Gharial Facts - Animals of Asia

The gharial are classified as a critically endangered species.
The gharial are classified as a critically endangered species.

Also known as the gavial, the gharial is a crocodilian belonging to the Gavialidae family and is native to India. Gharials are closely related caimans and alligators. The average gharial grows to lengths of between 11 and 15 feet, although some may reach lengths of 20.5 feet. Their average weight is 350 pounds with the largest gharial weighing 2,154 pounds. The gharial has a long and thin snout with a total of 110 teeth. The name gharial is derived from the unique nasal growth found at the end of the snout of males.

Habitat and Range

The gharial thrives naturally in the clam regions of deep and fast-moving rivers all along the Indian Subcontinent. Due to its short legs, most of its life is spent in water. Previously, they existed all the way from the Indus River in Pakistan to Irrawaddy River in Myanmar.

Currently, they are classified as a critically endangered species. Their present range is only about 2% of its previous range. Estimates from 2007 place their population between 200 and 300. Recent efforts have seen the population slowly increase in Nepal and India.


The gharial is the most aquatic of the crocodilians that are alive today. The aquatic nature is brought along by their short legs which makes them unsuitable to live out of the water. On land, they can only slide along their bellies.

When they are out of the water, they bask in the sun in order to raise their temperature because they are cold-blooded. The gharial goes back into the water to cool down. Basking is done on the sandy exposed banks near a river because they are incapable of moving far on land. The gharial is a solitary creature despite basking together. Each one has a specific territory.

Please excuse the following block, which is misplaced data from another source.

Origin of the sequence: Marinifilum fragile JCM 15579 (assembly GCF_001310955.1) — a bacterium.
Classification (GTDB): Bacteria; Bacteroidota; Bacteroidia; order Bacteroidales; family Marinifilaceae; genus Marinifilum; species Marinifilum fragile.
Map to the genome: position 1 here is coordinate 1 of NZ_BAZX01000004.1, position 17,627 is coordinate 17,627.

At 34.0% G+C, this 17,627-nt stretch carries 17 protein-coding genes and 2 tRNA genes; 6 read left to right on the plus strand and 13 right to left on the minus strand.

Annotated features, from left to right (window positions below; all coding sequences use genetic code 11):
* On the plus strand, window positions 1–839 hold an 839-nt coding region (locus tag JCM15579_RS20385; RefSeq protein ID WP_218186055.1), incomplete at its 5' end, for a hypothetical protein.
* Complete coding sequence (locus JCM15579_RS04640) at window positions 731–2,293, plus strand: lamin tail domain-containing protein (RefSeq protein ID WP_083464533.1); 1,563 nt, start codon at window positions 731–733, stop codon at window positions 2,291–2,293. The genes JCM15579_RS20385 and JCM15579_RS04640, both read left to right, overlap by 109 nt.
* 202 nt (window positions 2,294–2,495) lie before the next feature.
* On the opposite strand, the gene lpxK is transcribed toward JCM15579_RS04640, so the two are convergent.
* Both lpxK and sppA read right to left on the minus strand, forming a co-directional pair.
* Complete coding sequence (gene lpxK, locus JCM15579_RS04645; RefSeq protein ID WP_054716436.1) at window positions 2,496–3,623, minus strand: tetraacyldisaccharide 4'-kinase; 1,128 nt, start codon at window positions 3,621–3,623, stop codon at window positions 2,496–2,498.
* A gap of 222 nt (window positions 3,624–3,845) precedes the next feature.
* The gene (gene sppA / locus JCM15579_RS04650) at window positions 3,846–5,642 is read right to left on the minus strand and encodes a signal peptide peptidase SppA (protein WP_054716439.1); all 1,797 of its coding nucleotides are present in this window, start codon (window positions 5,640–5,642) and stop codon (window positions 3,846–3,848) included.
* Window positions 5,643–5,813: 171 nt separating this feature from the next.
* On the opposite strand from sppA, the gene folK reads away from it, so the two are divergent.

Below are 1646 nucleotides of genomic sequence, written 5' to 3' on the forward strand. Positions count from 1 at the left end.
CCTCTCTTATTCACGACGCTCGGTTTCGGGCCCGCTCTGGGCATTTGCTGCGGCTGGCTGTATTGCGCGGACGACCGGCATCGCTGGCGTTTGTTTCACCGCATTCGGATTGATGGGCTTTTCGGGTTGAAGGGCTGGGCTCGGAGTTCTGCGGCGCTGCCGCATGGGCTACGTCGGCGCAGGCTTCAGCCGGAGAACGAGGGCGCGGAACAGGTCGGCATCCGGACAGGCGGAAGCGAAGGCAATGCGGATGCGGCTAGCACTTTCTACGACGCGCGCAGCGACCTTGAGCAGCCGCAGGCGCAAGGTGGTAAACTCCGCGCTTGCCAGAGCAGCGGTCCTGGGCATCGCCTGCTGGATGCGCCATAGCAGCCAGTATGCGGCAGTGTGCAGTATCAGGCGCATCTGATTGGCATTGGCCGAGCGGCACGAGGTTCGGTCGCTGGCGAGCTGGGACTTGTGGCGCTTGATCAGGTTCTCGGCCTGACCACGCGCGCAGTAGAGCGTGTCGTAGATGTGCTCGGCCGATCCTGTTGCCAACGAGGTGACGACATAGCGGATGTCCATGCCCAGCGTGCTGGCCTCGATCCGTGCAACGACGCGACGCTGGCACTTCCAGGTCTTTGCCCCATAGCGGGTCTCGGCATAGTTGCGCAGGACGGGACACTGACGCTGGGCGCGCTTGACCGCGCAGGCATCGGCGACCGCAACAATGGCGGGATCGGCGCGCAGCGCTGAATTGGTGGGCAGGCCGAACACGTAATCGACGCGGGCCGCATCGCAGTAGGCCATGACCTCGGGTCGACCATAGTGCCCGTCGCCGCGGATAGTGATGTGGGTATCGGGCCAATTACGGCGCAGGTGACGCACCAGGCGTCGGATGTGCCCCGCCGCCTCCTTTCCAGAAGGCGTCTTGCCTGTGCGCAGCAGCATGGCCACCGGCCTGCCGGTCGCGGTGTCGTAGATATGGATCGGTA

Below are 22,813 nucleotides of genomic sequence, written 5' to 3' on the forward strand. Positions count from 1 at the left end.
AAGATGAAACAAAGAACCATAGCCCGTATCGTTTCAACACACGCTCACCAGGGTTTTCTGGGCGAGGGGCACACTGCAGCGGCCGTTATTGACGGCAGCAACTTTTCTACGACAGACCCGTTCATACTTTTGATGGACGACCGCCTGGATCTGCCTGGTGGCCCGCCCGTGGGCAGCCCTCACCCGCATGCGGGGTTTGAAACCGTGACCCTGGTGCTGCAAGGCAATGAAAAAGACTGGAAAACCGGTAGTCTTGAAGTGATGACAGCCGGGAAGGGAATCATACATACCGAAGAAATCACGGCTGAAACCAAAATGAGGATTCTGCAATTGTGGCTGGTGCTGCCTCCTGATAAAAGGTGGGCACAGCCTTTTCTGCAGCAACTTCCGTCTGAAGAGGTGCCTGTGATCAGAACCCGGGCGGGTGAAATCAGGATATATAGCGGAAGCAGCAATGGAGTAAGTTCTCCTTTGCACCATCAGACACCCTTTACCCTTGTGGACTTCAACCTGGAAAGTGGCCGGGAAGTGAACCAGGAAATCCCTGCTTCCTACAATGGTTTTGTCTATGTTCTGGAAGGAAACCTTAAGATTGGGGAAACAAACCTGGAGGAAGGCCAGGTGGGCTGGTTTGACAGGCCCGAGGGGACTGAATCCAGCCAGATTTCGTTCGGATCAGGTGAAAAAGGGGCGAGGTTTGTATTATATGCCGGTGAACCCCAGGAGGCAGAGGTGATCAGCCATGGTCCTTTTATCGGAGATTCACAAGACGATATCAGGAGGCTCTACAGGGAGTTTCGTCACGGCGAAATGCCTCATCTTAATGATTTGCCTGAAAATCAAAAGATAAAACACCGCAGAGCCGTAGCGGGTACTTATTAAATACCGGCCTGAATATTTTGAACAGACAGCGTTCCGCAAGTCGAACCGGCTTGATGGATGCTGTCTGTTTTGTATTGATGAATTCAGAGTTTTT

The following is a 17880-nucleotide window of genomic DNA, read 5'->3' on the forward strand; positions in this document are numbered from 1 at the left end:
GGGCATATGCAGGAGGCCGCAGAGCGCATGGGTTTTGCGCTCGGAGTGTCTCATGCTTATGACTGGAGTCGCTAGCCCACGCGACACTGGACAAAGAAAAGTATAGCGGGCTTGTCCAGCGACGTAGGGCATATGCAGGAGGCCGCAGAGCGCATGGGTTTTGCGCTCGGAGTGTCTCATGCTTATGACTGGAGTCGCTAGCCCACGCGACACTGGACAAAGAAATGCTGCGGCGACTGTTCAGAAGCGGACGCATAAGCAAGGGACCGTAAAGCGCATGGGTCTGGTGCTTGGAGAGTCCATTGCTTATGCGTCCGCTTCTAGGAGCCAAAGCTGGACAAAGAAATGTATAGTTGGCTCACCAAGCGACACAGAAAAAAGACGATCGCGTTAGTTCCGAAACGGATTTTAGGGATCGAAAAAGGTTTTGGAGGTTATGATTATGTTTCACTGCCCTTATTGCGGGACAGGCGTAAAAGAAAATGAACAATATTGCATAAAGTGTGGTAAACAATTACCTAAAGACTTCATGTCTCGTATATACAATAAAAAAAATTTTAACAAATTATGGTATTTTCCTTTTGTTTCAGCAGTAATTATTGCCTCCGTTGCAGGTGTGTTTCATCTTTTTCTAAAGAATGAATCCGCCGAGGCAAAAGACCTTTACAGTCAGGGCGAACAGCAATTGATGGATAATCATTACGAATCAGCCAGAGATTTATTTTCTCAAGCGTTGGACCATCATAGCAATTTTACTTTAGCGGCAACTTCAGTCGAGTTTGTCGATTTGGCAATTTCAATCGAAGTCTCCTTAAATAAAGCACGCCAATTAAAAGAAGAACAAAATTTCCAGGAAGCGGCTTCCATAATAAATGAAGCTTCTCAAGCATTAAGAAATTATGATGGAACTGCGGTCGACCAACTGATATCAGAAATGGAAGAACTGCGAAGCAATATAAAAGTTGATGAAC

The gharial hunts individually with its primary food being fish. Although there have been cases of aggressiveness shown towards human beings, the gharial does not have a reputation for eating humans. The shape of the snout does not allow them to eat anything that is too big.

The gharial is carnivorous. Aside from fish, the gharial also eats insects and the occasional tiny animal including crustaceans. The young ones eat small fish, tadpoles, insects, and frogs. The gharial lies in wait for fish to come close and grab it in their jaws. Gharials do not chew but swallow the fish whole.


Males seek for mates by hissing and buzzing in their territories. Typically, dominant males get a harem of females in their territory. To show readiness for mating, females raise their snorts. Rubbing of snorts and mounting typically characterize mating.

The mating occurs during the months of December and January. Females lay the eggs in nests that are dug along the riverside. A female will lay between 20 and 95 eggs which hatch after an incubation period of between 71 and 93 days. Like in other crocodilian members, the sex of the hatchling is determined by the temperature. The eggs hatch around the month of July before the rains start.


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